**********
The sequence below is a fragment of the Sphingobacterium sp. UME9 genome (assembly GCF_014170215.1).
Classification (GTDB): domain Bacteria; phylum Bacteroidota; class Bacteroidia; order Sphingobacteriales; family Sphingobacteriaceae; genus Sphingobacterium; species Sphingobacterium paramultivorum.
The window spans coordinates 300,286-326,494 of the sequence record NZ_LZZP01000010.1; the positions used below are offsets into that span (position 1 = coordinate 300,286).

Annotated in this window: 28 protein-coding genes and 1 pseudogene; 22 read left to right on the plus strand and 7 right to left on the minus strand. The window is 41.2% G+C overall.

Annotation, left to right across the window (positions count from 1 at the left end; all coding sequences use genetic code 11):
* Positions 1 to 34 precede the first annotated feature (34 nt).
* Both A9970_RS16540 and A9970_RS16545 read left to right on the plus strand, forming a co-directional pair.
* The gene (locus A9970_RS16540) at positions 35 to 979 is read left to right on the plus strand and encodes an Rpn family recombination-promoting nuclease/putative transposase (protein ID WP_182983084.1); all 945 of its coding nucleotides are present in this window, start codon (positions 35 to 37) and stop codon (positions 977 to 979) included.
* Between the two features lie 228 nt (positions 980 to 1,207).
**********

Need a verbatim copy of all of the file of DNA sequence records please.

The sequence below is a fragment of the Sphingobacterium sp. UME9 genome (assembly GCF_014170215.1).
Classification (GTDB): domain Bacteria; phylum Bacteroidota; class Bacteroidia; order Sphingobacteriales; family Sphingobacteriaceae; genus Sphingobacterium; species Sphingobacterium paramultivorum.
The window spans coordinates 300,286-326,494 of the sequence record NZ_LZZP01000010.1; the positions used below are offsets into that span (position 1 = coordinate 300,286).

Annotated in this window: 28 protein-coding genes and 1 pseudogene; 22 read left to right on the plus strand and 7 right to left on the minus strand. The window is 41.2% G+C overall.

Annotation, left to right across the window (positions count from 1 at the left end; all coding sequences use genetic code 11):
* Positions 1 to 34 precede the first annotated feature (34 nt).
* Both A9970_RS16540 and A9970_RS16545 read left to right on the plus strand, forming a co-directional pair.
* The gene (locus A9970_RS16540) at positions 35 to 979 is read left to right on the plus strand and encodes an Rpn family recombination-promoting nuclease/putative transposase (protein ID WP_182983084.1); all 945 of its coding nucleotides are present in this window, start codon (positions 35 to 37) and stop codon (positions 977 to 979) included.
* Between the two features lie 228 nt (positions 980 to 1,207).